Graduated exposure therapy works to treat ergophobia by gradually and repeatedly exposing individuals to the workplace or the work-related activities they fear in a safe and controlled manner. Usually, the therapist uses virtual reality exposure (VRE), rather than accompanying the individual to work. VRE employs computer-generated environments to immerse the ergophobic in the list of work situations that they fear - one item at a time. With an example of a feared work situation, therapy would begin with the following steps:

    • List fears. If a patient is afraid of making presentations at work, he or she will list frightening situations related to the phobia. The list may include deciding which information to present, writing what to say, preparing PowerPoint slides, going to work on the day of the meeting, and entering the conference room to deliver the presentation.
    • Build the hierarchy of fear. Items on the list are arranged from the least scary to the scariest, and thought of like a ladder. The first item or step should cause slight anxiety, but not be too intimidating. Patients should think of the end goal (giving the presentation at work without severe anxiety) and the steps needed to reach that goal.
    • Work up the ladder. Using a head-mounted display with earphones, the patient sees, hears, and reacts to one fear on the list at a time in a realistic, virtual environment that changes with head and body motion. The therapist uses biofeedback instrumentation to measure the patient’s psychological responses. If, for instance, the patient’s heart rate increases, the therapist can guide him or her in relaxation techniques to help control the anxious responses. Therapists will guide patients in remaining in the situation for as long as it takes for anxiety to decrease. The process can be slowed if steps become too overwhelming. During the exposure process, patients face their fears and tolerate their anxiety until it inevitably passes. With each repeated exposure, patients learn that the worse will not happen and they regain confidence and control in the situation.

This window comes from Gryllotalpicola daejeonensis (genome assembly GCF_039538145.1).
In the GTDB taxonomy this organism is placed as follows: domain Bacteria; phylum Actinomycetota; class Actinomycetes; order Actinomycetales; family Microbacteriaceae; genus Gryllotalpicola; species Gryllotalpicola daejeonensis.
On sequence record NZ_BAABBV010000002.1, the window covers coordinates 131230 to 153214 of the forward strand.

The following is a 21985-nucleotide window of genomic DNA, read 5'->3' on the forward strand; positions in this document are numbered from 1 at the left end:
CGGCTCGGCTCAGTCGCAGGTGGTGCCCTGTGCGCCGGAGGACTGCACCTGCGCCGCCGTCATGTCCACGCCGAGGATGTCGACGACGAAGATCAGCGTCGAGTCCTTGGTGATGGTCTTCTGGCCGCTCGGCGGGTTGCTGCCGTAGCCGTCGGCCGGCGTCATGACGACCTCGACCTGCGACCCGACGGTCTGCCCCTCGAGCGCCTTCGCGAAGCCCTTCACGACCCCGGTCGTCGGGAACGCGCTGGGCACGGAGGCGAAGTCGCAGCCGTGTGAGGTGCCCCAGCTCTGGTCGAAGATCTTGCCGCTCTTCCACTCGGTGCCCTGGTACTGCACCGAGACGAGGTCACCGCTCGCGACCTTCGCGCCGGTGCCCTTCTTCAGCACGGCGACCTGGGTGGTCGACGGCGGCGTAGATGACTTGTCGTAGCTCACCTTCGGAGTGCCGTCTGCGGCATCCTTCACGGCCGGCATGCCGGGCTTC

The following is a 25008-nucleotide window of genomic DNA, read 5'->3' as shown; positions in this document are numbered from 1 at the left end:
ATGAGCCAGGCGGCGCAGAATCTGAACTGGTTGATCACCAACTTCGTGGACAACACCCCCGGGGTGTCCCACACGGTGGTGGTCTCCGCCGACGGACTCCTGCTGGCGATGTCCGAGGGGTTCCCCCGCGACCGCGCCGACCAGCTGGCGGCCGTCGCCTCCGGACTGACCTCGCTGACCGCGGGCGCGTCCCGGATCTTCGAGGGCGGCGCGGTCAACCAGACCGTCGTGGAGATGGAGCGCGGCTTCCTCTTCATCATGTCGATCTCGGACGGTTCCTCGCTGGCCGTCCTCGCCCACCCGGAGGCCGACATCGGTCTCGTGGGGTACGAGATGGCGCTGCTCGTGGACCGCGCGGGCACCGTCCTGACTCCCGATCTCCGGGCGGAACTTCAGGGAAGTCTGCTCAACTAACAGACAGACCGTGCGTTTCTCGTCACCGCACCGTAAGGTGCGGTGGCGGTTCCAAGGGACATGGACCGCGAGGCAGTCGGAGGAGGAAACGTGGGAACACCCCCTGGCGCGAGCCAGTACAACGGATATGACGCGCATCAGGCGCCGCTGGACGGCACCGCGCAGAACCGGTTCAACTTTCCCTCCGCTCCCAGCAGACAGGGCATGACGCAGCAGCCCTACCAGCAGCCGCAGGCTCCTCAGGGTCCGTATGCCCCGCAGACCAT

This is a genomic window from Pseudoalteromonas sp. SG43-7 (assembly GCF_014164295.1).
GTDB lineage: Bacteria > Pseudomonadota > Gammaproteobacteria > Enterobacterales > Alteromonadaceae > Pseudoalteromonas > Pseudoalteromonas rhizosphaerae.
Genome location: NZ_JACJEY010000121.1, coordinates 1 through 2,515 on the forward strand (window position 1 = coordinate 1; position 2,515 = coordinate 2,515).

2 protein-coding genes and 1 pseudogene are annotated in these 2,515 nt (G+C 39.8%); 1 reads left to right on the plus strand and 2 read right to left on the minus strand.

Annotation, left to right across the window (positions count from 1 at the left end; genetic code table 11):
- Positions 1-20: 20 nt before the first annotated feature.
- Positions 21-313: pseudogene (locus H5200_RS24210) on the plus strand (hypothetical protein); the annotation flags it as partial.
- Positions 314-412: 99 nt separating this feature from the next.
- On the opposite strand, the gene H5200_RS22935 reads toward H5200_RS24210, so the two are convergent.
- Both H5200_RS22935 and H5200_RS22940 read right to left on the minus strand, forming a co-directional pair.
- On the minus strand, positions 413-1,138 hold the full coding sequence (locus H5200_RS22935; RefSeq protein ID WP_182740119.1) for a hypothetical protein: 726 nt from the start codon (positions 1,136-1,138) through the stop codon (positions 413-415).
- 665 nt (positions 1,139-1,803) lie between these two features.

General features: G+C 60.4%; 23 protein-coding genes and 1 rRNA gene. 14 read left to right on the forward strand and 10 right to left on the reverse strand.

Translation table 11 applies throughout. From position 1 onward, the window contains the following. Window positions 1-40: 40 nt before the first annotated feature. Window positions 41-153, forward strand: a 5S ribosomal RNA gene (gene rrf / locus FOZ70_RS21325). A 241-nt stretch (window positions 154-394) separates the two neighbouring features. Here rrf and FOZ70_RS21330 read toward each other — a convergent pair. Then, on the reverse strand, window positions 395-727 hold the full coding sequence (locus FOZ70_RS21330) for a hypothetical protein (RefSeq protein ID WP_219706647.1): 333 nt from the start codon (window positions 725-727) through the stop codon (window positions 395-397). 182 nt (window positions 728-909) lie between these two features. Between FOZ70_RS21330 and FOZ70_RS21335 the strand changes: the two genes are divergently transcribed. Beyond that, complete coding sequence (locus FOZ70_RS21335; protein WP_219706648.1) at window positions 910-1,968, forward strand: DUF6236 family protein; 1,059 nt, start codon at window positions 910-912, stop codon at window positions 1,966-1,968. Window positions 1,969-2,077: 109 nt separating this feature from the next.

• Practice. Therapists will ask patients to practice relaxation techniques regularly outside of therapy. Regular practice of these techniques will lead to faster progress.

    Eventually, the phobia loses its grip on the patient. VRE has been shown to be as effective as standard exposure therapy.

    While patients will feel uncomfortable and anxious as they confront ergophobia, they should remember that these feelings are only temporary. Anxiety will subside with continued treatment and practice. Confidence can be regained and individuals can move forward to experience happiness and productivity on the job.

References

  • Smith, Melinda, Segal, Robert, and Segal, Jeanne.  “Phobias and Fears:  Symptoms, Treatment, and Self-help.” www.helpguide.org/mental/phobia_symptoms_types_treatment.ht
  • Plante, Thomas G. Mental Disorders of the New Millennium. Greenwood, 2006.